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The Two Gentlemen of Verona

If you didn’t know who wrote it, you’d swear the author of The Two Gentlemen of Verona, currently at the Old Globe, stole every Shakespearean device he could find.

Two Gents is “early” Shakespeare. The year 1594 gets most mention. In his excellent Soul of the Age: A Biography of the Mind of William Shakespeare, Jonathan Bate speculates that young William began his career in the theater as an actor and script-doctor. He revised scenes, kicked-up flagging dialogue, all the while dreaming not of the stage but of becoming England’s next great poet.

In this sense, Two Gents reads like a demonstration piece for an advanced course in playwriting. Shakespeare obviously passed the test. Two Gents also reveals, as the Bard says elsewhere, “the baby figure of the giant mass of things to come at large”: techniques and devices he’ll use again and again.

1.) The Best Young Friends: Proteus and Valentine are inseparable, like twins, until separated by love — of the same woman. In The Winter’s Tale, when they were boys, King Leontes of Sicilia and King Polixenes of Bohemia “were as twinned lambs.” Leontes’ unwarranted jealousy shatters their “eternal” bond. This pattern extends to betrayals in general and even to questioning notions of permanence.

2.) Odd Lover Out: Two men fall for the same woman, which evicts a second woman from the man she loves: poor Julia, in love with Proteus in Two Gents, dazed Helena in A Midsummer Night’s Dream. The Odd Lover Out lets the playwright range through love’s many ways economically. Having young lovers heightens the emotions and the sudden turns, and may even explain how they can be so forgiving when the smoke clears.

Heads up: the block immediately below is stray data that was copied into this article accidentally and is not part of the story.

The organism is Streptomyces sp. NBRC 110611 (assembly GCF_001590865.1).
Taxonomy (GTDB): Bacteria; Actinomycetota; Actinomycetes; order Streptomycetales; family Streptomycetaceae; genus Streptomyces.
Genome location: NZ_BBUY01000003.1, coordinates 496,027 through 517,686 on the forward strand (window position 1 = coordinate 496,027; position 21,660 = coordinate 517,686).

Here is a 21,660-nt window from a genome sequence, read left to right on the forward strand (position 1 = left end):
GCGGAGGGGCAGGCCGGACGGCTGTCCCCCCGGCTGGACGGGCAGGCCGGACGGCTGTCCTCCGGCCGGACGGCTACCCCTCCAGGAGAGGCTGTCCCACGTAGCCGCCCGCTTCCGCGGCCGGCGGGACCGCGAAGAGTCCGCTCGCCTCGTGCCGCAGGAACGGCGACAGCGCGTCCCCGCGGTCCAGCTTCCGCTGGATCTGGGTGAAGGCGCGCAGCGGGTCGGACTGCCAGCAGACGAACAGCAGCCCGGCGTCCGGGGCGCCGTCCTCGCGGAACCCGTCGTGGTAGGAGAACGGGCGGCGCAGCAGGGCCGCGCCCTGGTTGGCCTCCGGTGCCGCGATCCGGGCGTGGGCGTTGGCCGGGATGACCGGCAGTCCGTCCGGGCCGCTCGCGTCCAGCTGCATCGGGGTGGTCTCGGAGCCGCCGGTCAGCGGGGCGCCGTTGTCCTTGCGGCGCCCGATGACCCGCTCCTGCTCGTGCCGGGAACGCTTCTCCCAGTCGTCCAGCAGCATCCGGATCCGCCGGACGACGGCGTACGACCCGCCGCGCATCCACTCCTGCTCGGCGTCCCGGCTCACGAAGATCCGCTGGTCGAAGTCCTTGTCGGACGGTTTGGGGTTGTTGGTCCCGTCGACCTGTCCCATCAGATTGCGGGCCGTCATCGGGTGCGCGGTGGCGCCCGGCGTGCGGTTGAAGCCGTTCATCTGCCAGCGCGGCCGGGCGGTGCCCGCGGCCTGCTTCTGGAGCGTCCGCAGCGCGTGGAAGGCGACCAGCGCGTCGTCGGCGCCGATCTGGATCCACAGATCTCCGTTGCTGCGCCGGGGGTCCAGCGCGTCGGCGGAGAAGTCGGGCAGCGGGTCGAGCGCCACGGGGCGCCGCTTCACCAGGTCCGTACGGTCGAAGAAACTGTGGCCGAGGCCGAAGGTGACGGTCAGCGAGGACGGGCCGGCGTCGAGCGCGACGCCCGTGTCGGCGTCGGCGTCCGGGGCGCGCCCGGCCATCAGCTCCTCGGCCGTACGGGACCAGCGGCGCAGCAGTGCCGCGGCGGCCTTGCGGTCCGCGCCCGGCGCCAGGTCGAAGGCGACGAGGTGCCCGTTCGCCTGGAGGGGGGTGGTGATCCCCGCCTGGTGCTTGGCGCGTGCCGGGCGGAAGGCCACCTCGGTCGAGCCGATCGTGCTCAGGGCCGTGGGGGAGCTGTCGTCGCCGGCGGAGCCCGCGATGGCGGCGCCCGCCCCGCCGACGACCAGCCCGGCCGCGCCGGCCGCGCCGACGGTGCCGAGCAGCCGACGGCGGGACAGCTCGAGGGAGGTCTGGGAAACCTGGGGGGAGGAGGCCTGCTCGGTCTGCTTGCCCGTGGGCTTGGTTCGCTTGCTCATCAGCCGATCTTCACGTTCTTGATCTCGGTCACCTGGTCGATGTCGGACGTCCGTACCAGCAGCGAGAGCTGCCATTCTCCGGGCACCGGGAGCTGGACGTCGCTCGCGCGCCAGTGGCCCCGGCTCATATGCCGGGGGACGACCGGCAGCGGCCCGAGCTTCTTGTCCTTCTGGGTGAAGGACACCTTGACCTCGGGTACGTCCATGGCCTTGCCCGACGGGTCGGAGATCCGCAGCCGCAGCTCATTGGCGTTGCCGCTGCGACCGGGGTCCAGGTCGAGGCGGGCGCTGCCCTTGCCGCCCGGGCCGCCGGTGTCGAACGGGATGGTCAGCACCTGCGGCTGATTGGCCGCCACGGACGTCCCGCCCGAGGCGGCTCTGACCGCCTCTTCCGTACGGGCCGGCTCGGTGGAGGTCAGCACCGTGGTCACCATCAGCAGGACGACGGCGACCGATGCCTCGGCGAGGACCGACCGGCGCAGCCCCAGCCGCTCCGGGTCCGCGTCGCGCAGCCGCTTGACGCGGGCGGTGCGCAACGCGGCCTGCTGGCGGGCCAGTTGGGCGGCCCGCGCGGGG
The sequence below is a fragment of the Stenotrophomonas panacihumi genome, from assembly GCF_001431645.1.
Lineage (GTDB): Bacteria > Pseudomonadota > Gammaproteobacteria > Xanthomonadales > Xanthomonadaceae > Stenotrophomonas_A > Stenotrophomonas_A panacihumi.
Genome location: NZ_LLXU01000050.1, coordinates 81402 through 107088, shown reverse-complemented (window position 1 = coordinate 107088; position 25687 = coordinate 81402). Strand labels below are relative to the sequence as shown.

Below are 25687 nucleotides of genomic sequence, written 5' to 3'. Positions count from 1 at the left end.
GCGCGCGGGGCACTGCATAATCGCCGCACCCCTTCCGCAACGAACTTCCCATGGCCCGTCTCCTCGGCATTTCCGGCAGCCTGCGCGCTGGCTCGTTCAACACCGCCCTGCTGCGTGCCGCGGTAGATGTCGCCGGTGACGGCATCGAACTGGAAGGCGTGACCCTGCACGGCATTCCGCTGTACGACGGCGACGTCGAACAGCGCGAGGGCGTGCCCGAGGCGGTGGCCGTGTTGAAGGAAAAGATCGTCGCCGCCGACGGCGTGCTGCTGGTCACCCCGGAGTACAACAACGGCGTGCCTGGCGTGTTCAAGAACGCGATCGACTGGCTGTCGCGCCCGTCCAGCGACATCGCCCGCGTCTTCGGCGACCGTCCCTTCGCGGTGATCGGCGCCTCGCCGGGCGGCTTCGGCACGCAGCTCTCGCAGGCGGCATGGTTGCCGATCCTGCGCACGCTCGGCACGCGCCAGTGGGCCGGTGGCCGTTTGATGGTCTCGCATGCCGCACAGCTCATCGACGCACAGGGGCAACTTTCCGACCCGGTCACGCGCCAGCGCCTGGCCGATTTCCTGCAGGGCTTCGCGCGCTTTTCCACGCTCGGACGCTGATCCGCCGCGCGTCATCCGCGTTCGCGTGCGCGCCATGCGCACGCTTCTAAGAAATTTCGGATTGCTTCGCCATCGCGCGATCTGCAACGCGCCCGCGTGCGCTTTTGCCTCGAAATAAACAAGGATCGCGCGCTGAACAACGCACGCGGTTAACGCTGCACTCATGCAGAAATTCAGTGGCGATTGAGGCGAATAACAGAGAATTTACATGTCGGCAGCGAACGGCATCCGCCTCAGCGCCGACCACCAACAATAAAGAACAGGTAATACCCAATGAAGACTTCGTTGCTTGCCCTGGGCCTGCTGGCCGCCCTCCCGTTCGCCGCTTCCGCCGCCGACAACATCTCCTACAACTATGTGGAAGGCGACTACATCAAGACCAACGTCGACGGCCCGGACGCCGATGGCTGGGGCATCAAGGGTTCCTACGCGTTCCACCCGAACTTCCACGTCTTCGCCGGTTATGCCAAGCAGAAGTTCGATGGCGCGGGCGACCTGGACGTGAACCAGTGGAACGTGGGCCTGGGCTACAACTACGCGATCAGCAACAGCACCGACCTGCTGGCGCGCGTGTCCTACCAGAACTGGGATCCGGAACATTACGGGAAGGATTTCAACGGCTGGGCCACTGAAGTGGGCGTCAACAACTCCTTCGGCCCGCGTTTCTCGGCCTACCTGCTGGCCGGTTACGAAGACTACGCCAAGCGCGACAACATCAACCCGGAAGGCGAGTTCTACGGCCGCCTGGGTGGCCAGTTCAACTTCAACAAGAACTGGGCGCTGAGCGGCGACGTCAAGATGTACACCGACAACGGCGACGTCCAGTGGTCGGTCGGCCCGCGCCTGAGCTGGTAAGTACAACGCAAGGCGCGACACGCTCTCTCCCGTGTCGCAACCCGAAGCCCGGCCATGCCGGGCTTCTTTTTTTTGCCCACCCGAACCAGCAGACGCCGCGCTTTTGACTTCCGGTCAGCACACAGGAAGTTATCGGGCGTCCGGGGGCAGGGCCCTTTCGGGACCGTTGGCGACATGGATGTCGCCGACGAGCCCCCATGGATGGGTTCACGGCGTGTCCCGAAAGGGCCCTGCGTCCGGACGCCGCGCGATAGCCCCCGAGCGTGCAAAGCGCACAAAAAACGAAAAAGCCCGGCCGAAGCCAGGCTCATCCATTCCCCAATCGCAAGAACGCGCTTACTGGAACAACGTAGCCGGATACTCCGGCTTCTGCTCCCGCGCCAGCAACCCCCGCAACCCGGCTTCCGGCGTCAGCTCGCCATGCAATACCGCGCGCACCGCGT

3.) Leave Home and Grow Up: Very few of the comedies stay where they start. In Two Gents, Valentine’s become “dully sluggardized” at Verona. He goes to Milan to broaden horizons. Sometimes called the “withdrawl and return” pattern, Shakespeare sends his characters away from their homeland, usually to flee an unjust law or ruler. They’re somehow transformed when they return. The new geographical perspective often facilitates the change, as Tom Waits sings, “Never saw the East Coast, ‘till I moved to the West.”

4.) Forests of Transformation: Nature often rectifies urban wrongs. Valentine flees from Milan to a nearby forest. He runs into outlaws who are, in fact, “worthy, civil, full of good” — a la Sherwood Forest. Other examples: a wood near Athens (Midsummer Night’s Dream); the Forest of Arden (As You Like It); Bohemia (The Winter’s Tale).

5.) Clown Scenes as Mirror: Launce talks malapropisms in Two Gents and his shenanigans underline the main plot. Jump to Dogberry in Much Ado and many others.

6.) Woman Disguised as a Man: Julia in Two Gents (who ponders wearing a codpiece); Rosalind, As You Like It; Viola, Twelfth Night; Portia, The Merchant of Venice. A favorite of Elizabethan theater, Shakespeare uses it as a cloaking device. The cross-dresser is, in a way, invisible. Like Tom Sawyer and Huck Finn at the funeral, she has a privileged, behind-the-scenes view. Also, since women weren’t allowed to act in Shakespeare’s day, a young man played the woman. So every word carried several possibilities, all at once. They say that in the next hundred years, what we call writing will have poly-dimensional levels and layers, hypertexts, sprocketing points of view — like playing a 12 dimensional game of Tic Tac Toe.

There are more devices in Two Gents. Right now someone’s probably writing a dissertation on the Escape With A Rope Trick (“Neo-Penumbrative Shadings and Hempish de-Litteration in the Young-Ish Shakespeare”): Valentine in Two Gents; Portia in Merchant of Venice; Romeo.

But these show that, for someone expected to produce at least two plays a year, Shakespeare had a ready rolodex of devices, to draw from and fiddle with, from the start.

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